“I think learning how to operate a computer and how to communicate with that helps people to stay in touch with friends and family,” Greg said. “So that’s kind of my mission now.”
Greg is lucky to have a home that is set up to deal with his multiple sclerosis. Several years ago, friends raised money and donated their time to remodel his home. He also is able to operate parts of his home, such as his television and lights, with voice commands.
“For someone who can’t do anything, those little things can make a better quality of life,” Greg said.
Greg enjoys using his computer. He spends a lot of time communicating to people outside of his home and composing his music. Several pieces of technology allow him to do this.
On Greg’s glasses, there is a piece of reflective tape which is picked up by a SmartNav camera mounted on the top of his computer monitor. By moving his head, he can use a cursor. He also uses Dragon, speech recognition software, to open browser windows, type documents and send emails.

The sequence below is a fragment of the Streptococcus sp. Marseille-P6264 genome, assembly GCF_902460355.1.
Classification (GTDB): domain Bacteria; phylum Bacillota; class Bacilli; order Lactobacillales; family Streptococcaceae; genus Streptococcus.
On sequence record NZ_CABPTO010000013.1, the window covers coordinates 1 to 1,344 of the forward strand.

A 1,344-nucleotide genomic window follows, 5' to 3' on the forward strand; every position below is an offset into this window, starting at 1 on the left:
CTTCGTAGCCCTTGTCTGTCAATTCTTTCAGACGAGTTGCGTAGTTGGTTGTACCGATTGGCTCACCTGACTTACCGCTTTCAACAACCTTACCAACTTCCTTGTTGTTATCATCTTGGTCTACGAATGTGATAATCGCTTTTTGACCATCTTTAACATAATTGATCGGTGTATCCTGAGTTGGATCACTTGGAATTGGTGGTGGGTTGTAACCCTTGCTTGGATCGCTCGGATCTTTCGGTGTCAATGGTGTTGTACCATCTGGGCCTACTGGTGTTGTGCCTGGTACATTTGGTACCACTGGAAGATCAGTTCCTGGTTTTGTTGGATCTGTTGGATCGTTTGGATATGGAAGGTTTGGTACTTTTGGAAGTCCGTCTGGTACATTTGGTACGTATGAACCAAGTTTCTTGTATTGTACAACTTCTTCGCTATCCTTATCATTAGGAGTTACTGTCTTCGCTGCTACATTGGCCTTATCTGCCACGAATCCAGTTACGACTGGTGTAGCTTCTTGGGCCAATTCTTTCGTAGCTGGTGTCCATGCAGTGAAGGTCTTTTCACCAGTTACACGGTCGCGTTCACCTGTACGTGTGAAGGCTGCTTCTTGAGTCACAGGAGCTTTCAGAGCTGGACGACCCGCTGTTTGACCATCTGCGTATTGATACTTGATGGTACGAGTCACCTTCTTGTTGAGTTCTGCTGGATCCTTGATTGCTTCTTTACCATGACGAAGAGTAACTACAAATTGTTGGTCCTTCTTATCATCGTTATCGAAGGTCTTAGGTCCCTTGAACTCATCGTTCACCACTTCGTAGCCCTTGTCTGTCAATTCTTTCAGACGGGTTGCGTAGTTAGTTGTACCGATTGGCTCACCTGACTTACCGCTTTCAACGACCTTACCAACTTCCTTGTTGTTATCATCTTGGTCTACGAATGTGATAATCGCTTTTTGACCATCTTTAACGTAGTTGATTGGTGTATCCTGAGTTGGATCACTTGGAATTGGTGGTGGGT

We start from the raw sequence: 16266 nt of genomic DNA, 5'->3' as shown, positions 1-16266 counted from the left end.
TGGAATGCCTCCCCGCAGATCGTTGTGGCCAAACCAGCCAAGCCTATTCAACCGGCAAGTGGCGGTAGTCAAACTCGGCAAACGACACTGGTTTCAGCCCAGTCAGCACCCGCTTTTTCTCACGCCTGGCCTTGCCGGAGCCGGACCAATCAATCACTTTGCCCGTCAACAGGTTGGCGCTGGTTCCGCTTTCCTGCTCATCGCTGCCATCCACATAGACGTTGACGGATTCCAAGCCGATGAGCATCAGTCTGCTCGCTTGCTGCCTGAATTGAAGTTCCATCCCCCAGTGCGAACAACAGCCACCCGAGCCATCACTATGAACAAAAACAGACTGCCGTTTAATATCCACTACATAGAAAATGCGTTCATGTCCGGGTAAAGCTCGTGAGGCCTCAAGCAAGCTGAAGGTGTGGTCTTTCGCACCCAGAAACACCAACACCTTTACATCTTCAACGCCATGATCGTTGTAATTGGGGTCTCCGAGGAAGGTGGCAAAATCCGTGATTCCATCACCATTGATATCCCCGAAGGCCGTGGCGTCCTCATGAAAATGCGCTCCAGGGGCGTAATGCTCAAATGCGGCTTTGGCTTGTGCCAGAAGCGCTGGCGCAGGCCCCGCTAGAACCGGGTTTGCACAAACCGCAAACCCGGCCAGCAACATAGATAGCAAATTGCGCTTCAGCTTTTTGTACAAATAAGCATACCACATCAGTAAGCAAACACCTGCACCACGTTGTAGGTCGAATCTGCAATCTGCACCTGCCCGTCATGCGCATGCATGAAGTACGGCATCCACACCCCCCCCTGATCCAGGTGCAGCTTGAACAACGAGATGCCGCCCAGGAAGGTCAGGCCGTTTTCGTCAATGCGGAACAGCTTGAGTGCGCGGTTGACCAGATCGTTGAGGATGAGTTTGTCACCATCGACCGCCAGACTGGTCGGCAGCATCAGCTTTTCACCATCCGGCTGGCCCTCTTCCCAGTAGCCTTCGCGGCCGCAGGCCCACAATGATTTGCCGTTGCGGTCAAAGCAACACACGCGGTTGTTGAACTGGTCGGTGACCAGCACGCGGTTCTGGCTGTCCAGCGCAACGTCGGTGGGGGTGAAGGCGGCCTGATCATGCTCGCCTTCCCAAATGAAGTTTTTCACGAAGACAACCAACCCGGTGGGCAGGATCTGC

The BAT Fund works to provide this and other types of programs to people with a need.
“Staying in contact with the outside world, that is so good for your heart and your psyche and therefore, for your physical health,” Greg said.
Greg attributes his good outlook and life to his family and friends, including his mother, sister and friend Brent Tinderholt. His sister and Tinderholt each come bring him dinner at least one night a week and help him wash and brush his teeth. He also has a live-in caregiver, Katie Simon, and a day-time care giver, Beth McGovern.
“It’s cliche, but you truly find what type of friends you have when you get this,” Greg said.
Greg is also spending his time with the new MS support group, formed by Tami Leavens last year.